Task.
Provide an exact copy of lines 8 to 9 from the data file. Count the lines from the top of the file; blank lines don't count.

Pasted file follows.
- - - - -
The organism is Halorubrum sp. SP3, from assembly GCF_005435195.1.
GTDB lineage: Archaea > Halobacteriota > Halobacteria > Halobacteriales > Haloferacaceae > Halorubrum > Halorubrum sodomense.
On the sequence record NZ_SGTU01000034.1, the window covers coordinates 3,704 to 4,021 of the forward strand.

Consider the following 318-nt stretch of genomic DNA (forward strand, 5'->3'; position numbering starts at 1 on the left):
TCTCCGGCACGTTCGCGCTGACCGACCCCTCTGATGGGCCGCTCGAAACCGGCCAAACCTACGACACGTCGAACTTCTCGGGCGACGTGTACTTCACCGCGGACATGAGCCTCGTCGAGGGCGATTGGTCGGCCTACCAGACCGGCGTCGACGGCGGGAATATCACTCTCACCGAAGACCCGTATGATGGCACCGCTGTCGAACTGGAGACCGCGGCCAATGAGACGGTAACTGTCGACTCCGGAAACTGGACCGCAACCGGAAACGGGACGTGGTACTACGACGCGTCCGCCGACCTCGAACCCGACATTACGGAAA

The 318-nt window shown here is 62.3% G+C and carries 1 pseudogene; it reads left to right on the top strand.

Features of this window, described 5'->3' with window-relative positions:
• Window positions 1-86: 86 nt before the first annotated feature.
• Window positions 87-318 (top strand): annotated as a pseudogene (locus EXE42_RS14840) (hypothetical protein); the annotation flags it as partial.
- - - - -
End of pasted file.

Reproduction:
• Window positions 1-86: 86 nt before the first annotated feature.
• Window positions 87-318 (top strand): annotated as a pseudogene (locus EXE42_RS14840) (hypothetical protein); the annotation flags it as partial.